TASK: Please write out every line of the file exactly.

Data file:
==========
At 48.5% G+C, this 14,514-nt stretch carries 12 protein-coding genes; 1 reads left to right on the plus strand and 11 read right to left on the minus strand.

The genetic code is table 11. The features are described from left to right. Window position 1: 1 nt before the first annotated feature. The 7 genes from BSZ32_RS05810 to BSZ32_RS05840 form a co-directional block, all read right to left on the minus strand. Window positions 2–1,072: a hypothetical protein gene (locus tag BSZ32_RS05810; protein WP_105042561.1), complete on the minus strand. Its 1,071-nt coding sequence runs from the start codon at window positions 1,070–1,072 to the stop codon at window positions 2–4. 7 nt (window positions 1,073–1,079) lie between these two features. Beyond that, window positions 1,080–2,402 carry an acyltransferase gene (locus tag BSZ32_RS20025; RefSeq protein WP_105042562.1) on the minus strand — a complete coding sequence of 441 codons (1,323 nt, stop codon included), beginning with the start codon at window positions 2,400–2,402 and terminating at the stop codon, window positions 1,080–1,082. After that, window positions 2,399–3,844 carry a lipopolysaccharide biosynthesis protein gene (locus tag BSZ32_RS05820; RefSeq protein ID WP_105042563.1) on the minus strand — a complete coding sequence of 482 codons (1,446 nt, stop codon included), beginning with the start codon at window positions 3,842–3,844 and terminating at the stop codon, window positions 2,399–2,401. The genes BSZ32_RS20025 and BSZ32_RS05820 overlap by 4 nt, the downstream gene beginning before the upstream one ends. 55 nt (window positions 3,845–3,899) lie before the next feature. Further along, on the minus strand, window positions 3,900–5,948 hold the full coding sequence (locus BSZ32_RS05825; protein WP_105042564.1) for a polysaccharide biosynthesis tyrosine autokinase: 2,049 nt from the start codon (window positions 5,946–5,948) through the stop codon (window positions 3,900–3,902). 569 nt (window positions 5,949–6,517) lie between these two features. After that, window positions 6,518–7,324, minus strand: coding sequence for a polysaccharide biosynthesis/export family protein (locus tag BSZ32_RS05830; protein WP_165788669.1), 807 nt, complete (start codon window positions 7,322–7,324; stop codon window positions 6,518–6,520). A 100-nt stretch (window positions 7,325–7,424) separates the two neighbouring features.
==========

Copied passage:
At 48.5% G+C, this 14,514-nt stretch carries 12 protein-coding genes; 1 reads left to right on the plus strand and 11 read right to left on the minus strand.

The genetic code is table 11. The features are described from left to right. Window position 1: 1 nt before the first annotated feature. The 7 genes from BSZ32_RS05810 to BSZ32_RS05840 form a co-directional block, all read right to left on the minus strand. Window positions 2–1,072: a hypothetical protein gene (locus tag BSZ32_RS05810; protein WP_105042561.1), complete on the minus strand. Its 1,071-nt coding sequence runs from the start codon at window positions 1,070–1,072 to the stop codon at window positions 2–4. 7 nt (window positions 1,073–1,079) lie between these two features. Beyond that, window positions 1,080–2,402 carry an acyltransferase gene (locus tag BSZ32_RS20025; RefSeq protein WP_105042562.1) on the minus strand — a complete coding sequence of 441 codons (1,323 nt, stop codon included), beginning with the start codon at window positions 2,400–2,402 and terminating at the stop codon, window positions 1,080–1,082. After that, window positions 2,399–3,844 carry a lipopolysaccharide biosynthesis protein gene (locus tag BSZ32_RS05820; RefSeq protein ID WP_105042563.1) on the minus strand — a complete coding sequence of 482 codons (1,446 nt, stop codon included), beginning with the start codon at window positions 3,842–3,844 and terminating at the stop codon, window positions 2,399–2,401. The genes BSZ32_RS20025 and BSZ32_RS05820 overlap by 4 nt, the downstream gene beginning before the upstream one ends. 55 nt (window positions 3,845–3,899) lie before the next feature. Further along, on the minus strand, window positions 3,900–5,948 hold the full coding sequence (locus BSZ32_RS05825; protein WP_105042564.1) for a polysaccharide biosynthesis tyrosine autokinase: 2,049 nt from the start codon (window positions 5,946–5,948) through the stop codon (window positions 3,900–3,902). 569 nt (window positions 5,949–6,517) lie between these two features. After that, window positions 6,518–7,324, minus strand: coding sequence for a polysaccharide biosynthesis/export family protein (locus tag BSZ32_RS05830; protein WP_165788669.1), 807 nt, complete (start codon window positions 7,322–7,324; stop codon window positions 6,518–6,520). A 100-nt stretch (window positions 7,325–7,424) separates the two neighbouring features.